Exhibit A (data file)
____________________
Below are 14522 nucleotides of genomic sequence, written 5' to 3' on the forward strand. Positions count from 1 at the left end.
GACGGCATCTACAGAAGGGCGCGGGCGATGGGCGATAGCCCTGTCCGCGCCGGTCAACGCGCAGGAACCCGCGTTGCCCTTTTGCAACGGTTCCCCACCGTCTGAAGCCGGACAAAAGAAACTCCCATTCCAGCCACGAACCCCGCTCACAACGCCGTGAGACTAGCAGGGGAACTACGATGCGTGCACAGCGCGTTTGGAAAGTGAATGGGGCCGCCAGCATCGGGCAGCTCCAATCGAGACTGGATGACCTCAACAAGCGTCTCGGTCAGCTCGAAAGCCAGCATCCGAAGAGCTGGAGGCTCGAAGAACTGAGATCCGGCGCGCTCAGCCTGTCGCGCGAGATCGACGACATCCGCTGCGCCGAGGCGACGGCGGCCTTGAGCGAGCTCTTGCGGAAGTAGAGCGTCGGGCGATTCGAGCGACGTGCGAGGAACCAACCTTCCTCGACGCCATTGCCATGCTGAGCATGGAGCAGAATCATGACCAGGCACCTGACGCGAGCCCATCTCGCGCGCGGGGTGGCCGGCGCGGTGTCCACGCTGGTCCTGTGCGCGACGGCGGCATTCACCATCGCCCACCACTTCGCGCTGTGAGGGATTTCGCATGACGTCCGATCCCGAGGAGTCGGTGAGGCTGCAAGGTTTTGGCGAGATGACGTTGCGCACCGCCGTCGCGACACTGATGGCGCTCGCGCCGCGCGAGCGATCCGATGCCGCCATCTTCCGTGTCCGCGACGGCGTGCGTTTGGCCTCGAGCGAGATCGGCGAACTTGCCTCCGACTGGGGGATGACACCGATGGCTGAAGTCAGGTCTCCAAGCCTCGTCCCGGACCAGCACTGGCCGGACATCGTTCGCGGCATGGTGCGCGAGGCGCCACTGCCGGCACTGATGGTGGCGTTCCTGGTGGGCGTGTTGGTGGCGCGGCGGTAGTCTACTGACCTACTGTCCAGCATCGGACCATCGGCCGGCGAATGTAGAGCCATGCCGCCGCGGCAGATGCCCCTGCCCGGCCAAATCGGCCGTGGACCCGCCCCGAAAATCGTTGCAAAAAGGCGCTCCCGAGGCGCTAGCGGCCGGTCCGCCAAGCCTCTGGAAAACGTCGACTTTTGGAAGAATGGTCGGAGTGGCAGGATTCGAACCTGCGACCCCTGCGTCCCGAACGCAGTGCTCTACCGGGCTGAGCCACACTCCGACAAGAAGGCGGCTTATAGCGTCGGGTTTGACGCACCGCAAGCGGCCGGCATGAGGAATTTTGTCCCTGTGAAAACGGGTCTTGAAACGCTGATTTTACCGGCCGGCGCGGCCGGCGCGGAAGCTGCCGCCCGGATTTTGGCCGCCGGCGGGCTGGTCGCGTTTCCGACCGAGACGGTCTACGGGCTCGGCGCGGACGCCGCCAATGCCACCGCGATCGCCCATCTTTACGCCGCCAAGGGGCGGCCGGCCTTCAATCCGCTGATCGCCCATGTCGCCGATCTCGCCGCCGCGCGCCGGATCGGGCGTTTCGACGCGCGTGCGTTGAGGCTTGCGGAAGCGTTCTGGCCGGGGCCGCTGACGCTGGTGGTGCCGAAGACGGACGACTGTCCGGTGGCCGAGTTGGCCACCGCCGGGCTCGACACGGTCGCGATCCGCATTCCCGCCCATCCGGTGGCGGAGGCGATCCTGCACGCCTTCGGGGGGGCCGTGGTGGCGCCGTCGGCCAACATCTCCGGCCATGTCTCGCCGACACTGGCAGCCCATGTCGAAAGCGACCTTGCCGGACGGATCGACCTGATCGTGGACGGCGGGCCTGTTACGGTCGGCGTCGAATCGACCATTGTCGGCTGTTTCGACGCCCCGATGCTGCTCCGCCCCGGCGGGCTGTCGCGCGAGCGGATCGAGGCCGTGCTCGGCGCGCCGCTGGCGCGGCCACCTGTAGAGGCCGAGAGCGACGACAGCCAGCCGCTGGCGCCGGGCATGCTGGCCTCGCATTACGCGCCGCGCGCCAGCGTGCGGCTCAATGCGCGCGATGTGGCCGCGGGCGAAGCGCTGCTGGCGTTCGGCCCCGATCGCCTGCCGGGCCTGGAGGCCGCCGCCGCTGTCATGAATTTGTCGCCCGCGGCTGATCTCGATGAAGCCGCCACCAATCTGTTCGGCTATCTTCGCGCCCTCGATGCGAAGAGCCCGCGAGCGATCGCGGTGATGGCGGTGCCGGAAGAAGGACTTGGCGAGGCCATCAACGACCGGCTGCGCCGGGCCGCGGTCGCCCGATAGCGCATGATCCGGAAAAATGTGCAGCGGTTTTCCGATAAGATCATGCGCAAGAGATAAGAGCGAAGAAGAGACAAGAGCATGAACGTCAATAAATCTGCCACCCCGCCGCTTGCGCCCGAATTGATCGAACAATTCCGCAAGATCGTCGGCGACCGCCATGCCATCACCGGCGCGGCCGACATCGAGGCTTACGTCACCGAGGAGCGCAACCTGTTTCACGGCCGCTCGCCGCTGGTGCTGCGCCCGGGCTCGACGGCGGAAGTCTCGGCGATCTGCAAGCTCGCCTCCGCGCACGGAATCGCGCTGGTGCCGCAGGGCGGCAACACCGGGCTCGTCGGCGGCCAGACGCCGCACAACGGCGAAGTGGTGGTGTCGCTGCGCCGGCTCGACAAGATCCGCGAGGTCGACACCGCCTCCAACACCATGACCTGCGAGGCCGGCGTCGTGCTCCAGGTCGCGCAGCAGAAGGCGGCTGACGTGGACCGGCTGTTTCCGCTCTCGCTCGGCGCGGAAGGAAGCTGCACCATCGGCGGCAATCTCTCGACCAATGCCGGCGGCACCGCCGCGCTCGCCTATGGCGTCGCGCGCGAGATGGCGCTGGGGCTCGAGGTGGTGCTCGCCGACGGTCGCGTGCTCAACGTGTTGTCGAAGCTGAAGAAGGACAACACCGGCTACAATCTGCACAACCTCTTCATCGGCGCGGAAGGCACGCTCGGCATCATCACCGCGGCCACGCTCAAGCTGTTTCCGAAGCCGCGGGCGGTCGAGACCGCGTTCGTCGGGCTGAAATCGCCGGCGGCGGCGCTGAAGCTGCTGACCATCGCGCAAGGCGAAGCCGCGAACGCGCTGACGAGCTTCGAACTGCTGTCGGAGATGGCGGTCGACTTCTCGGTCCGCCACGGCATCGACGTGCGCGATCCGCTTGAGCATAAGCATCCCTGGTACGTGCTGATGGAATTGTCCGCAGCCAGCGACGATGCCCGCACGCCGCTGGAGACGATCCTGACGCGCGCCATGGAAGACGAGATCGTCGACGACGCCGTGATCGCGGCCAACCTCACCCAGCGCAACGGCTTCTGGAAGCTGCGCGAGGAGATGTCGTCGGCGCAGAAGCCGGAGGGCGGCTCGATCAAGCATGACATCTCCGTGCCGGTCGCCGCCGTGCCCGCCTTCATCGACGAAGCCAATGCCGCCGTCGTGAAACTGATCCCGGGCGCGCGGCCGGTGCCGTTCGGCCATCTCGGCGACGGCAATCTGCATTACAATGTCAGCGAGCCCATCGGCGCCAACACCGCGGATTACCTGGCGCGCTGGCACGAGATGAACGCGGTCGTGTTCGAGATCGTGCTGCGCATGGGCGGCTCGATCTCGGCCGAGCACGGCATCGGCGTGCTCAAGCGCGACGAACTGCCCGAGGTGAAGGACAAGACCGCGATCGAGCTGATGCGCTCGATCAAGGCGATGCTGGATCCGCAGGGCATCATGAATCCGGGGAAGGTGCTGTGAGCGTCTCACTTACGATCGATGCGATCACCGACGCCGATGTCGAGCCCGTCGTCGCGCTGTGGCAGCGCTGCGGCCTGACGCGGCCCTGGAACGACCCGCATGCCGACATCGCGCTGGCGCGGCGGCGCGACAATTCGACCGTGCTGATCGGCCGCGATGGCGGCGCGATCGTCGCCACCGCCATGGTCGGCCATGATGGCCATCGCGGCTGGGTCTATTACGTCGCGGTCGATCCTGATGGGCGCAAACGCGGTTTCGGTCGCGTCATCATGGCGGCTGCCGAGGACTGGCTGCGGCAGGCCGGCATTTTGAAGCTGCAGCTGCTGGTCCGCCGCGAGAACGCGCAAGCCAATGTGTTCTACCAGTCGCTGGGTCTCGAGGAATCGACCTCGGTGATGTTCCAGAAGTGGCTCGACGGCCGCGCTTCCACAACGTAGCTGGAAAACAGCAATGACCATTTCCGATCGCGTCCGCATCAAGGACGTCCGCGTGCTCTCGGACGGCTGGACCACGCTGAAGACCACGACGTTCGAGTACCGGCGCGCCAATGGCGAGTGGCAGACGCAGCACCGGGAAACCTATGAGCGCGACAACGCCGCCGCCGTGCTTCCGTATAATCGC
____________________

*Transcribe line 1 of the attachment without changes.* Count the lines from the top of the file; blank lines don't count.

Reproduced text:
Below are 14522 nucleotides of genomic sequence, written 5' to 3' on the forward strand. Positions count from 1 at the left end.